The workers are to feel that they have a home. They are God's helping hand, and they are to be treated as carefully and tenderly as Christ declared that the little child whom He set in the midst of His disciples was to be treated. “Whoso shall offend one of these little ones which believe in Me,” He said, “it were better for him that a millstone were hanged about his neck, and that he were drowned in the depth of the sea.” “Take heed that ye despise not one of these little ones; for I say unto you, That in heaven their angels do always behold the face of My Father which is in heaven.” Matthew 18:6, 10. The care that should be given to these employees is one of the reasons in favor of having in a large city several small restaurants instead of one large one. But this is not the only reason why it will be best to establish several small restaurants in different parts of our large cities. The smaller restaurants will recommend the principles of health reform just as well as the larger establishment and will be much more easily managed. We are not commissioned to feed the world, but we are instructed to educate the people. In the smaller restaurants there will not be so much work to do, and the helpers will have more time to devote to the study of the word, more time to learn how to do their work well, and more time to answer the inquiries of the patrons who are desirous of learning about the principles of health reform. 7T 119.2

If we fulfill the purpose of God in this work, the righteousness of Christ will go before us, and the glory of the Lord will be our rearward. But if there is no ingathering of souls, if the helpers themselves are not spiritually benefited, if they are not glorifying God in word and deed, why should we open and maintain such establishments? If we cannot conduct our restaurants to God's glory, if we cannot exert through them a strong religious influence, it would be better for us to close them up and use the talents of our youth in other lines of work. But our restaurants can be so conducted that they will be the means of saving souls. Let us seek the Lord earnestly for humility of heart, that He may teach us how to walk in the light of His counsel, how to understand His word, how to accept it, and how to put it into practice. 7T 120.1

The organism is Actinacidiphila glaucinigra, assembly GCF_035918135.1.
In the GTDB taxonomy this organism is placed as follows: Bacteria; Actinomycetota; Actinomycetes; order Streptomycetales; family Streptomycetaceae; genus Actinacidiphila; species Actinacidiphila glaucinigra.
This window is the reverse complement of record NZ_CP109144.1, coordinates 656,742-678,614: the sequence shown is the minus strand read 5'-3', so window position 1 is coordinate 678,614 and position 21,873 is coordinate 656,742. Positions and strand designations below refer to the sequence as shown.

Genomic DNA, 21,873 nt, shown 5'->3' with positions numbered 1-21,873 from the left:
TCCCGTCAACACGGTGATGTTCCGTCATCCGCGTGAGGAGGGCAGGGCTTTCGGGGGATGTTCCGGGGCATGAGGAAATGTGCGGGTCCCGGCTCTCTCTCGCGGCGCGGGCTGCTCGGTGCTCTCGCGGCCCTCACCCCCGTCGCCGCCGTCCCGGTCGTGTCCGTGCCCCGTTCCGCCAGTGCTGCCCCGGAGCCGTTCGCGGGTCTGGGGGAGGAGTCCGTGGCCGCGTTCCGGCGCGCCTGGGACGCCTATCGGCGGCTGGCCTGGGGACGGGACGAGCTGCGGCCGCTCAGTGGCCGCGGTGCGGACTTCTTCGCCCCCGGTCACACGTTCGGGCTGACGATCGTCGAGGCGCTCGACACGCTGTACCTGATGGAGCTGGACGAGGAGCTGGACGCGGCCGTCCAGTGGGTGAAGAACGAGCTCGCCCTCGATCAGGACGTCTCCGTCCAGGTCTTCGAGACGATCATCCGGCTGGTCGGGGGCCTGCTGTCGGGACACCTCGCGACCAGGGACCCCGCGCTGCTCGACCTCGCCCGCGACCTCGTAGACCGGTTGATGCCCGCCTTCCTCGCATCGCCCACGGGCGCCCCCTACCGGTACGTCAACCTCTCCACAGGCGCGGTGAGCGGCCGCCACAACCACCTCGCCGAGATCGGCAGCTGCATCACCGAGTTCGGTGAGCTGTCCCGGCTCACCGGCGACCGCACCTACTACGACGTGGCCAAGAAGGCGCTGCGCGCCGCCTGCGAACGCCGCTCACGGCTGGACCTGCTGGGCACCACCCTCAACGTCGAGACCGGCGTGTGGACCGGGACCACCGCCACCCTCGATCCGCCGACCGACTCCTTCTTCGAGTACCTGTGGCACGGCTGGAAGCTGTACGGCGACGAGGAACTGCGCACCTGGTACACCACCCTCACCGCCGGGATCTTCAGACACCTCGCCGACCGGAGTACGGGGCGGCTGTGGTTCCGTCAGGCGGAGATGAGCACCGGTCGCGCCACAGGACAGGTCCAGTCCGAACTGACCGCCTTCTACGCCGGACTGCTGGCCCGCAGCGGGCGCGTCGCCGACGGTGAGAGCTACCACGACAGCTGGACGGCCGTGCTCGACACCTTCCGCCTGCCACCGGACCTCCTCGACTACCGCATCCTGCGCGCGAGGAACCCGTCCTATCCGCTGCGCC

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Ellen G. White
Testimonies for the Church, vol. 1, 420

God has blessed His people who have moved forward following His opening providence. He has brought out a people from every class upon the great platform of truth. Infidels have been convinced that God was with His people and have humbled their hearts to obey the truth. The work of God moves steadily on. Yet notwithstanding all the evidences that God has been leading the body, there are, and will continue to be, those who profess the Sabbath, who will move independent of the body, and believe and act as they choose. Their views are confused. Their scattered state is a standing testimony that God is not with them. By the world the Sabbath and their errors are placed upon a level and thrown away together. God is angry with those who pursue a course to make the world hate them. If a Christian is hated because of his good works and for following Christ, he will have a reward; but if he is hated because he does not take a course to be loved, hated because of his uncultivated manners and because he makes the truth a matter of quarrel with his neighbors, and takes a course to make the Sabbath as annoying as possible to them, he is a stumbling block to sinners, a reproach to the sacred truth, and unless he repents it were better for him that a millstone were hung about his neck and he were cast into the sea. 1T 420.1

No occasion should be given to unbelievers to reproach our faith. We are considered odd and singular, and should not take a course to lead unbelievers to think us more so than our faith requires us to be. 1T 420.2

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Ellen G. White
Fundamentals of Christian Education, 280